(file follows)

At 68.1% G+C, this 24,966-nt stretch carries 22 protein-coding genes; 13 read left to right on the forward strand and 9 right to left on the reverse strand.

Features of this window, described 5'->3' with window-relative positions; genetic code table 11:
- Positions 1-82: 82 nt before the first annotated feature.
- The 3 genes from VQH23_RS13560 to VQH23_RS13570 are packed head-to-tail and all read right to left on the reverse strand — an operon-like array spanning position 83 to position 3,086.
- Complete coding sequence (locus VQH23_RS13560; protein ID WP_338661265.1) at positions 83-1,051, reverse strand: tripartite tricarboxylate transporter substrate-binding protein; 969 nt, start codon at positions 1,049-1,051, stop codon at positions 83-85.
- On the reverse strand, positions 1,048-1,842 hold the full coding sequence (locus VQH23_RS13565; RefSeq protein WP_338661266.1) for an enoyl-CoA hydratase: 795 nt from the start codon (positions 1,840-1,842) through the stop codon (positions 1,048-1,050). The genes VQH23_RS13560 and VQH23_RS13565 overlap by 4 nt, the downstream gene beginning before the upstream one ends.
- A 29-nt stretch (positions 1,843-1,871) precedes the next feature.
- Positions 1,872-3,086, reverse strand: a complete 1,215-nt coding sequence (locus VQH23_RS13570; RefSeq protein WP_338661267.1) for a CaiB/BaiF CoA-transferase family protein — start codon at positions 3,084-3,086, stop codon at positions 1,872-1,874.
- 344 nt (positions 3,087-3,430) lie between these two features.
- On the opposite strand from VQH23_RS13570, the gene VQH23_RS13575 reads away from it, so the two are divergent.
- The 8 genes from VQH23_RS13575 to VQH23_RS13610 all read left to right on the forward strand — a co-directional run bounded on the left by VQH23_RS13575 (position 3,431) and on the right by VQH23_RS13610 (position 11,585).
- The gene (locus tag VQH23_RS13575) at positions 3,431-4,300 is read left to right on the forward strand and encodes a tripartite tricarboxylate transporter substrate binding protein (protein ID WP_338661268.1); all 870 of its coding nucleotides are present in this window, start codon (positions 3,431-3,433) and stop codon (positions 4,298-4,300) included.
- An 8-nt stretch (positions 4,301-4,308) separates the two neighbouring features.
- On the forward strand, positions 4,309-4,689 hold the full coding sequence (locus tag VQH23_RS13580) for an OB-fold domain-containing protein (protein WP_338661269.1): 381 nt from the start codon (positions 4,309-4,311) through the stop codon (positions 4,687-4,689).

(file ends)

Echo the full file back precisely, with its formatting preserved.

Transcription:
At 68.1% G+C, this 24,966-nt stretch carries 22 protein-coding genes; 13 read left to right on the forward strand and 9 right to left on the reverse strand.

Features of this window, described 5'->3' with window-relative positions; genetic code table 11:
- Positions 1-82: 82 nt before the first annotated feature.
- The 3 genes from VQH23_RS13560 to VQH23_RS13570 are packed head-to-tail and all read right to left on the reverse strand — an operon-like array spanning position 83 to position 3,086.
- Complete coding sequence (locus VQH23_RS13560; protein ID WP_338661265.1) at positions 83-1,051, reverse strand: tripartite tricarboxylate transporter substrate-binding protein; 969 nt, start codon at positions 1,049-1,051, stop codon at positions 83-85.
- On the reverse strand, positions 1,048-1,842 hold the full coding sequence (locus VQH23_RS13565; RefSeq protein WP_338661266.1) for an enoyl-CoA hydratase: 795 nt from the start codon (positions 1,840-1,842) through the stop codon (positions 1,048-1,050). The genes VQH23_RS13560 and VQH23_RS13565 overlap by 4 nt, the downstream gene beginning before the upstream one ends.
- A 29-nt stretch (positions 1,843-1,871) precedes the next feature.
- Positions 1,872-3,086, reverse strand: a complete 1,215-nt coding sequence (locus VQH23_RS13570; RefSeq protein WP_338661267.1) for a CaiB/BaiF CoA-transferase family protein — start codon at positions 3,084-3,086, stop codon at positions 1,872-1,874.
- 344 nt (positions 3,087-3,430) lie between these two features.
- On the opposite strand from VQH23_RS13570, the gene VQH23_RS13575 reads away from it, so the two are divergent.
- The 8 genes from VQH23_RS13575 to VQH23_RS13610 all read left to right on the forward strand — a co-directional run bounded on the left by VQH23_RS13575 (position 3,431) and on the right by VQH23_RS13610 (position 11,585).
- The gene (locus tag VQH23_RS13575) at positions 3,431-4,300 is read left to right on the forward strand and encodes a tripartite tricarboxylate transporter substrate binding protein (protein ID WP_338661268.1); all 870 of its coding nucleotides are present in this window, start codon (positions 3,431-3,433) and stop codon (positions 4,298-4,300) included.
- An 8-nt stretch (positions 4,301-4,308) separates the two neighbouring features.
- On the forward strand, positions 4,309-4,689 hold the full coding sequence (locus tag VQH23_RS13580) for an OB-fold domain-containing protein (protein WP_338661269.1): 381 nt from the start codon (positions 4,309-4,311) through the stop codon (positions 4,687-4,689).